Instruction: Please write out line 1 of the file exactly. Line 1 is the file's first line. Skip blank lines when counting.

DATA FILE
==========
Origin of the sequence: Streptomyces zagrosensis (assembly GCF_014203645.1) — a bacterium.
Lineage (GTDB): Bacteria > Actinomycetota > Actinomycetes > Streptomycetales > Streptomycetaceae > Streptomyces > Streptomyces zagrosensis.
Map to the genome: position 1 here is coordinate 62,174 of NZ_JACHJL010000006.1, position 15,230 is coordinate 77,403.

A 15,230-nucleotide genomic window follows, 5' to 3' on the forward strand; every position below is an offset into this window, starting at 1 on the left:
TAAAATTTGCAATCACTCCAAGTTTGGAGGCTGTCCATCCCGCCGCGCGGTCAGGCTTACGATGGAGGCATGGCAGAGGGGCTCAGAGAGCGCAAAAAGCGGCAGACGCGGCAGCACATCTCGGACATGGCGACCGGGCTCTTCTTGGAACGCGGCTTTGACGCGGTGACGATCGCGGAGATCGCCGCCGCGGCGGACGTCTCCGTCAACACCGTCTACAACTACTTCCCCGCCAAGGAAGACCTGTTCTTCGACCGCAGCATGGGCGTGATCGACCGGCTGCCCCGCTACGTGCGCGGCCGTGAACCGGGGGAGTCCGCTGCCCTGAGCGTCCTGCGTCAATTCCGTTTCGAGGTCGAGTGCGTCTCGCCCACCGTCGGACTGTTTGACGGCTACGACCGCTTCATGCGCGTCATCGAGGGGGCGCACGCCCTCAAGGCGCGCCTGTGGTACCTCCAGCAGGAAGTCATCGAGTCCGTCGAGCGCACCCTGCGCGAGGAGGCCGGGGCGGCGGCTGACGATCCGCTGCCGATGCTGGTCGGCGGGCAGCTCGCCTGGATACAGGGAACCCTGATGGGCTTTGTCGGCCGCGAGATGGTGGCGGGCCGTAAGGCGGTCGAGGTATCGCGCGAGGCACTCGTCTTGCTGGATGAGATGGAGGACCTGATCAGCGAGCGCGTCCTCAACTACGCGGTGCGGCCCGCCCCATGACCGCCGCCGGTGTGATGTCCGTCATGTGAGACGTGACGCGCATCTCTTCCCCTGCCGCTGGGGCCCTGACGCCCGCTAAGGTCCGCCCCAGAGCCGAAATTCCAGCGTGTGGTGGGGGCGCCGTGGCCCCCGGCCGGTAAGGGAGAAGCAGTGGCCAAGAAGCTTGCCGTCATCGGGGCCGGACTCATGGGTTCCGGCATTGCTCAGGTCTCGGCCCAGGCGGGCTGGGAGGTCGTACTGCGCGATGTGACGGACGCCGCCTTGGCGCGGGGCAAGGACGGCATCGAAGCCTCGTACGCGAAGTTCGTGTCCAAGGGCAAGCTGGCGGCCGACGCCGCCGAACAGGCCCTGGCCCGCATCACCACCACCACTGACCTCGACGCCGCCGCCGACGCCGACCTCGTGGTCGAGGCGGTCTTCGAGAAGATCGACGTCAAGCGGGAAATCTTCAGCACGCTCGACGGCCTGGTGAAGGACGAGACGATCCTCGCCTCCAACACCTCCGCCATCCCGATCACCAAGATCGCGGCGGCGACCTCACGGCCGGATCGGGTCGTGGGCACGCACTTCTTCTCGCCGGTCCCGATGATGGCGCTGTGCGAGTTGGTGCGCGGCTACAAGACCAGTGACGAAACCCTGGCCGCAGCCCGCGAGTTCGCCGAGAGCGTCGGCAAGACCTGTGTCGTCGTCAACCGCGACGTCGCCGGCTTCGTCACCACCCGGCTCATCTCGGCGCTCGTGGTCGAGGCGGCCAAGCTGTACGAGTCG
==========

Origin of the sequence: Streptomyces zagrosensis (assembly GCF_014203645.1) — a bacterium.